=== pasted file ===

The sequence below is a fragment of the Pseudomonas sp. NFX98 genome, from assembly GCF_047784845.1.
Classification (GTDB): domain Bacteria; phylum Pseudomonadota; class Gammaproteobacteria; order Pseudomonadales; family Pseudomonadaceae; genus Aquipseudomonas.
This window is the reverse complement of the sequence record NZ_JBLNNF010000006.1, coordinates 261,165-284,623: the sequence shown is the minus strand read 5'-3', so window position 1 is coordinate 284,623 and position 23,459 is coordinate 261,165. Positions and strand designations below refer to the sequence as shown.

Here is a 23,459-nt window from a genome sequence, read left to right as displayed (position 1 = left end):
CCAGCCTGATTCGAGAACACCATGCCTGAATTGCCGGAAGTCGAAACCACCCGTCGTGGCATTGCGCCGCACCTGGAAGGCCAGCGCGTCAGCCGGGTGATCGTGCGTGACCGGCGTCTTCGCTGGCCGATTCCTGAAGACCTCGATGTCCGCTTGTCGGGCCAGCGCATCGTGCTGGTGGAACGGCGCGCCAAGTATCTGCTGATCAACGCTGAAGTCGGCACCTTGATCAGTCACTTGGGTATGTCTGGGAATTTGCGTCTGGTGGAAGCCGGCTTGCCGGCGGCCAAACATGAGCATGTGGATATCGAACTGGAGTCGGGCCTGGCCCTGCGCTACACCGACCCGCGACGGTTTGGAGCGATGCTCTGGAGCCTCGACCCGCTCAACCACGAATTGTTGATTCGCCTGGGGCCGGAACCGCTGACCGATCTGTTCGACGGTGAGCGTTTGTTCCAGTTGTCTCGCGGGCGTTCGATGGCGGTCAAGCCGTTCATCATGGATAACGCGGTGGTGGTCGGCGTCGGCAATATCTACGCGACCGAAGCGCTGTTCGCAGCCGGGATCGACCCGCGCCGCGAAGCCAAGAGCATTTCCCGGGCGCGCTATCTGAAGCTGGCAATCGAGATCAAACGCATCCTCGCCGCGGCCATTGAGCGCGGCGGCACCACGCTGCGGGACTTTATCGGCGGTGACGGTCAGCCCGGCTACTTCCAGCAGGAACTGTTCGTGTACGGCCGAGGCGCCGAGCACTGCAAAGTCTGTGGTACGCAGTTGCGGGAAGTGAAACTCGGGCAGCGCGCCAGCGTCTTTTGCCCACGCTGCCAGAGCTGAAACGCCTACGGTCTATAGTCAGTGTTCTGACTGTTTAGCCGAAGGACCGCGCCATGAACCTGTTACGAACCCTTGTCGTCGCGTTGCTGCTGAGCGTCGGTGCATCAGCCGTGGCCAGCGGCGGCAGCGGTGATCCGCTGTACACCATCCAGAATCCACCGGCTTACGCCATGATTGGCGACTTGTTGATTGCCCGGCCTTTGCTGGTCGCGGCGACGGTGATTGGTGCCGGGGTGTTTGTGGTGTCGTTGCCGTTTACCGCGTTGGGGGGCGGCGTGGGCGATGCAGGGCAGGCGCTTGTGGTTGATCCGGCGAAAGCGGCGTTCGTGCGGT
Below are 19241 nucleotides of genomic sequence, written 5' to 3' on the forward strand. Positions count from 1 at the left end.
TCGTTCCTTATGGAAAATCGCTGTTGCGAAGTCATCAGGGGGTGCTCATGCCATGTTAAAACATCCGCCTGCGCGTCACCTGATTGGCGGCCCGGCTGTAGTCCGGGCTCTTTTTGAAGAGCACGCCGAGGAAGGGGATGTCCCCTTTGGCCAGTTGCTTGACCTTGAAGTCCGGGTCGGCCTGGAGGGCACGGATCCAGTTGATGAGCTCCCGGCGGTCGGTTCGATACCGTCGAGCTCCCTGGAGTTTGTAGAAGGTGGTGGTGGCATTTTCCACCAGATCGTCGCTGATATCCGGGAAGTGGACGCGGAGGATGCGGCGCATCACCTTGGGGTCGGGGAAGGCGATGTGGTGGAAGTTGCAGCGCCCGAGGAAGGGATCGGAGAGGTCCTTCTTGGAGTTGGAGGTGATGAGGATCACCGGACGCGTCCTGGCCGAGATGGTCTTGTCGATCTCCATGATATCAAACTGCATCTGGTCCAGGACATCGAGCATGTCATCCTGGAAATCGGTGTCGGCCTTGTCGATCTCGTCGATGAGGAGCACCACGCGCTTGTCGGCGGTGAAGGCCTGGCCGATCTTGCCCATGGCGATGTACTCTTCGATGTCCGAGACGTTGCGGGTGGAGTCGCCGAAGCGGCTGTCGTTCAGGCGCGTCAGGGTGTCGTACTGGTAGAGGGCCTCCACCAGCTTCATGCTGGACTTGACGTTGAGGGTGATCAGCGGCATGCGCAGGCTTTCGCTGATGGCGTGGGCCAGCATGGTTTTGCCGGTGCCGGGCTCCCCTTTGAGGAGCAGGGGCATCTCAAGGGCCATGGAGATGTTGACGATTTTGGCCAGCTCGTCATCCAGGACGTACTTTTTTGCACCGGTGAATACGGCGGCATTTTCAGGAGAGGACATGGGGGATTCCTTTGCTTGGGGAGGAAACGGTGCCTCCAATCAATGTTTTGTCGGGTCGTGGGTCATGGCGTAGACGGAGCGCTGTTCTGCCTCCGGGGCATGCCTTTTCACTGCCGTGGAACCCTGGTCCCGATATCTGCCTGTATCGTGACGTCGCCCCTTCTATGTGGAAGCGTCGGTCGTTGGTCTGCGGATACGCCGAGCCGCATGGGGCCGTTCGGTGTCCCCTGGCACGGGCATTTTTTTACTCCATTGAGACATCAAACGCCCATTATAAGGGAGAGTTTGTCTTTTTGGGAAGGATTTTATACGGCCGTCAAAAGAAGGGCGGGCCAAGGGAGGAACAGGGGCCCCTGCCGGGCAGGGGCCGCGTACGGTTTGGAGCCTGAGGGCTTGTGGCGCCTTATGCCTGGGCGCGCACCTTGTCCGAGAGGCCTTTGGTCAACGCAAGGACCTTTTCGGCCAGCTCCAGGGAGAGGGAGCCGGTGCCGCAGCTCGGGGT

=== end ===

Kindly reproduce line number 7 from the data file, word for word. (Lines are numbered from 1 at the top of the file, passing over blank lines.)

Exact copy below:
TCGTTCCTTATGGAAAATCGCTGTTGCGAAGTCATCAGGGGGTGCTCATGCCATGTTAAAACATCCGCCTGCGCGTCACCTGATTGGCGGCCCGGCTGTAGTCCGGGCTCTTTTTGAAGAGCACGCCGAGGAAGGGGATGTCCCCTTTGGCCAGTTGCTTGACCTTGAAGTCCGGGTCGGCCTGGAGGGCACGGATCCAGTTGATGAGCTCCCGGCGGTCGGTTCGATACCGTCGAGCTCCCTGGAGTTTGTAGAAGGTGGTGGTGGCATTTTCCACCAGATCGTCGCTGATATCCGGGAAGTGGACGCGGAGGATGCGGCGCATCACCTTGGGGTCGGGGAAGGCGATGTGGTGGAAGTTGCAGCGCCCGAGGAAGGGATCGGAGAGGTCCTTCTTGGAGTTGGAGGTGATGAGGATCACCGGACGCGTCCTGGCCGAGATGGTCTTGTCGATCTCCATGATATCAAACTGCATCTGGTCCAGGACATCGAGCATGTCATCCTGGAAATCGGTGTCGGCCTTGTCGATCTCGTCGATGAGGAGCACCACGCGCTTGTCGGCGGTGAAGGCCTGGCCGATCTTGCCCATGGCGATGTACTCTTCGATGTCCGAGACGTTGCGGGTGGAGTCGCCGAAGCGGCTGTCGTTCAGGCGCGTCAGGGTGTCGTACTGGTAGAGGGCCTCCACCAGCTTCATGCTGGACTTGACGTTGAGGGTGATCAGCGGCATGCGCAGGCTTTCGCTGATGGCGTGGGCCAGCATGGTTTTGCCGGTGCCGGGCTCCCCTTTGAGGAGCAGGGGCATCTCAAGGGCCATGGAGATGTTGACGATTTTGGCCAGCTCGTCATCCAGGACGTACTTTTTTGCACCGGTGAATACGGCGGCATTTTCAGGAGAGGACATGGGGGATTCCTTTGCTTGGGGAGGAAACGGTGCCTCCAATCAATGTTTTGTCGGGTCGTGGGTCATGGCGTAGACGGAGCGCTGTTCTGCCTCCGGGGCATGCCTTTTCACTGCCGTGGAACCCTGGTCCCGATATCTGCCTGTATCGTGACGTCGCCCCTTCTATGTGGAAGCGTCGGTCGTTGGTCTGCGGATACGCCGAGCCGCATGGGGCCGTTCGGTGTCCCCTGGCACGGGCATTTTTTTACTCCATTGAGACATCAAACGCCCATTATAAGGGAGAGTTTGTCTTTTTGGGAAGGATTTTATACGGCCGTCAAAAGAAGGGCGGGCCAAGGGAGGAACAGGGGCCCCTGCCGGGCAGGGGCCGCGTACGGTTTGGAGCCTGAGGGCTTGTGGCGCCTTATGCCTGGGCGCGCACCTTGTCCGAGAGGCCTTTGGTCAACGCAAGGACCTTTTCGGCCAGCTCCAGGGAGAGGGAGCCGGTGCCGCAGCTCGGGGT